When Nike made Colin Kaepernick one of the faces of its new ad campaign back in early September, it was perhaps the most controversial commercial move the brand has made in its almost 50-year history. Immediate reaction was swift–the stock was down, the number of people posting videos showing how they’d burned their Nike gear was way up–and it initially appeared that this was a pretty big gamble.
Weeks later, there is more data measuring the reaction, and increasingly, this is looking like a marketing masterstroke. The latest is data Foursquare shared with Yahoo Finance, in which the location tech platform measured the difference in Nike store foot traffic between the week after Labor Day (September 4-10) and the week before Labor Day (August 21-27), then compared it to the same period in 2017, and found that overall foot traffic to 242 Nike stores in the U.S. went up by an average of 16.9%.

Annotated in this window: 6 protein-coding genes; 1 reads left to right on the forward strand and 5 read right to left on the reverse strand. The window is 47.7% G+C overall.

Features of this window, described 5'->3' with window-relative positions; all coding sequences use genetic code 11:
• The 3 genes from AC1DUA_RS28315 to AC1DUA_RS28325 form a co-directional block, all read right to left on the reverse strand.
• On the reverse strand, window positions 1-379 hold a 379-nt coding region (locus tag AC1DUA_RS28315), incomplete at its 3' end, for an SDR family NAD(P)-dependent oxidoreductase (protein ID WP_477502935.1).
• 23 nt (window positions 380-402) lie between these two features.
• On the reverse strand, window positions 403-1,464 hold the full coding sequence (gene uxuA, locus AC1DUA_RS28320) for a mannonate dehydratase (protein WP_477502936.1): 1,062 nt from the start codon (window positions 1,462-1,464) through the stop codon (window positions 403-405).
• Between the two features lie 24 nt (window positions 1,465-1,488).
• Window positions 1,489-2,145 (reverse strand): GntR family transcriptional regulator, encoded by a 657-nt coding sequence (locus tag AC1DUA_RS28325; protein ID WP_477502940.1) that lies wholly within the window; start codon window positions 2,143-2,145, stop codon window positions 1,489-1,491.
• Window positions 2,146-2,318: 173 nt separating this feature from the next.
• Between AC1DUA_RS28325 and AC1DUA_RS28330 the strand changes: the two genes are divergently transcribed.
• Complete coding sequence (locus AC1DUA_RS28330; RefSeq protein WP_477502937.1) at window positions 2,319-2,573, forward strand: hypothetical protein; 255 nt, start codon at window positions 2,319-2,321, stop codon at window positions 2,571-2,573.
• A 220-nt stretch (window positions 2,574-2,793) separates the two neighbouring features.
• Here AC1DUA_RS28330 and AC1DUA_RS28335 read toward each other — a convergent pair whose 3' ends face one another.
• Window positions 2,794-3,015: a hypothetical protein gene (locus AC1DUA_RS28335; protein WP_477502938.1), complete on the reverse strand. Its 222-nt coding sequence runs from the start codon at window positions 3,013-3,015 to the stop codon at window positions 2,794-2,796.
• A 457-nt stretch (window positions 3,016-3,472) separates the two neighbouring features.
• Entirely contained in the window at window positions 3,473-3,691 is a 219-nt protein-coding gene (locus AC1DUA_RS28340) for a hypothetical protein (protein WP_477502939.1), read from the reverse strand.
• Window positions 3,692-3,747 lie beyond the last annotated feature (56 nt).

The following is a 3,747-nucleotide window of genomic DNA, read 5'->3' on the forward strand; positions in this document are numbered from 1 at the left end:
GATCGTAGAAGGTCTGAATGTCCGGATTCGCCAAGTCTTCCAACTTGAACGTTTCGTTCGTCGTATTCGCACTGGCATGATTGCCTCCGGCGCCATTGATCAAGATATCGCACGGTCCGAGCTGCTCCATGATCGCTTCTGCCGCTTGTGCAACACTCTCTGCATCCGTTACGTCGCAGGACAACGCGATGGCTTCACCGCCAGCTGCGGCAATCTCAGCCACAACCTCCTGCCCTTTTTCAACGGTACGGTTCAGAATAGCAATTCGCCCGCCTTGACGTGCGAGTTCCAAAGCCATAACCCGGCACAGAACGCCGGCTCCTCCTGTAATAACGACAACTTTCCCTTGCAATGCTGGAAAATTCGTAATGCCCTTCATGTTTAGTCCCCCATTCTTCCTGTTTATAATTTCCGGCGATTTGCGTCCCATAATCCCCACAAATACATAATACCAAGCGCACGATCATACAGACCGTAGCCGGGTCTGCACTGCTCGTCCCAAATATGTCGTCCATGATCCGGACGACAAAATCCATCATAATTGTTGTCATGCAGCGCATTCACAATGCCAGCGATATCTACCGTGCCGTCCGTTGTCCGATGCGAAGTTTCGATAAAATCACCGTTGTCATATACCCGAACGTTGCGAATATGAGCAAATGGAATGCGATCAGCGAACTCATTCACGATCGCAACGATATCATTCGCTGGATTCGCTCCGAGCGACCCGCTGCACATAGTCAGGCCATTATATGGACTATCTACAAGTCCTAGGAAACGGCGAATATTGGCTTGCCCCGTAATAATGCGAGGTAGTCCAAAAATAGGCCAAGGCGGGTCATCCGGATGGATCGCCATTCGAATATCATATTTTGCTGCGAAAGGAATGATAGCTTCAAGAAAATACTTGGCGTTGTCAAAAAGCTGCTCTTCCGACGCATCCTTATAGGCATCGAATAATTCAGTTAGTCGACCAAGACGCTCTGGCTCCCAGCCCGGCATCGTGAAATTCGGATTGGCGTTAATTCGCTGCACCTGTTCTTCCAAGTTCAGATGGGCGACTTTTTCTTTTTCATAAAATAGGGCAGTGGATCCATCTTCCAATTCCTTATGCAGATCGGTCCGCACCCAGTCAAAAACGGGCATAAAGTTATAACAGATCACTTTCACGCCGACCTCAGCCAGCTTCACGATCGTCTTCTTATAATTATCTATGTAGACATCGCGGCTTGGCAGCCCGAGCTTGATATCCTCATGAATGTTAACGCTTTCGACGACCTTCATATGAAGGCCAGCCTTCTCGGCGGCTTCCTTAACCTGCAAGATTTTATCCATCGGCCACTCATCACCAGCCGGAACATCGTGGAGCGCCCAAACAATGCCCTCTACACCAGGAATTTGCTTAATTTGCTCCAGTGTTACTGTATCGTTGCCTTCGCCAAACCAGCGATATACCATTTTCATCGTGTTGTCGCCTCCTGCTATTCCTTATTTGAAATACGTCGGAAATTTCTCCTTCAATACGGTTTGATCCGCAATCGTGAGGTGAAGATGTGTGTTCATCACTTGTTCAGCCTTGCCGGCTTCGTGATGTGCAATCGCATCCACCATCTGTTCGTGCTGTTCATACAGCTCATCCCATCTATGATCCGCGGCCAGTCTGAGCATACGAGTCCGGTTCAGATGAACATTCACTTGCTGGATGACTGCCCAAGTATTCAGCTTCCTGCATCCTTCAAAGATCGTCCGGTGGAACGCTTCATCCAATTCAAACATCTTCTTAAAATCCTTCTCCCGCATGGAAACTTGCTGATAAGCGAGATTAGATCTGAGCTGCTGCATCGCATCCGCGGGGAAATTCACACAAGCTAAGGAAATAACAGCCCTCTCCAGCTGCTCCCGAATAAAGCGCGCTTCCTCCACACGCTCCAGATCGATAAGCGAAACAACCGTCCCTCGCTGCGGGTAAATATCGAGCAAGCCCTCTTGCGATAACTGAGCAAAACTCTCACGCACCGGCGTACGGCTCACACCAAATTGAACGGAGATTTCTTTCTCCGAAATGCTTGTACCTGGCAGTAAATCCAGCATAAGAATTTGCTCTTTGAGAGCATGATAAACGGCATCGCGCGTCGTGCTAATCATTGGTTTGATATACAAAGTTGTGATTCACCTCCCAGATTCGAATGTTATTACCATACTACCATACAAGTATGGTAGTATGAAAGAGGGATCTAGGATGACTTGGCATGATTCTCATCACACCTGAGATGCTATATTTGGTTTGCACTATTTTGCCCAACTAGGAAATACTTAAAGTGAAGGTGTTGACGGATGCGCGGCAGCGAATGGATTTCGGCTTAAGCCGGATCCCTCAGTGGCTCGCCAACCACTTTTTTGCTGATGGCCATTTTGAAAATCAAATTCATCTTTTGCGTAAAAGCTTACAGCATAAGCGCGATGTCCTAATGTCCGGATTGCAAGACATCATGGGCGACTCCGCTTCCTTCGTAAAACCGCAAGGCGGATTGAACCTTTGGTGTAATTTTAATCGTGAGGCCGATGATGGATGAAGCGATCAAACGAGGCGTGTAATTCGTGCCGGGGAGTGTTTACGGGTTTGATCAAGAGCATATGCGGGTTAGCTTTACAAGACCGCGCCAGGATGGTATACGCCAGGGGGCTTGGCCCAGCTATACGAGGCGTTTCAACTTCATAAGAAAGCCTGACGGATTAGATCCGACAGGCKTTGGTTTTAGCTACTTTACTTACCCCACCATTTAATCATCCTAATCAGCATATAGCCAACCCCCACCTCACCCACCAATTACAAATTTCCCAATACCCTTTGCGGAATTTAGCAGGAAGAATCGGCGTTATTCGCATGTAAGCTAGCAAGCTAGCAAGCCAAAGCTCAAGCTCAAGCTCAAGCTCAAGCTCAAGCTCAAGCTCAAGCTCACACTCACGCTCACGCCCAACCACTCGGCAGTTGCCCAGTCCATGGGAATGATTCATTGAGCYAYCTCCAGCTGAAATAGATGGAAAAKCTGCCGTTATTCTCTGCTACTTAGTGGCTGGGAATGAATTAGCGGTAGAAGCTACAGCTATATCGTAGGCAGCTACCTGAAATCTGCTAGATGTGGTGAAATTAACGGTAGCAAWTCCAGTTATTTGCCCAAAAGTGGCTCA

— Yahoo Finance (@YahooFinance) October 5, 2018
It also broke down its findings to show that foot traffic to Nike stores went up 27.3% in blue counties, and 8.5% in red counties. No word on how much of that 8.5% was just there to buy shoes to set on fire for Instagram.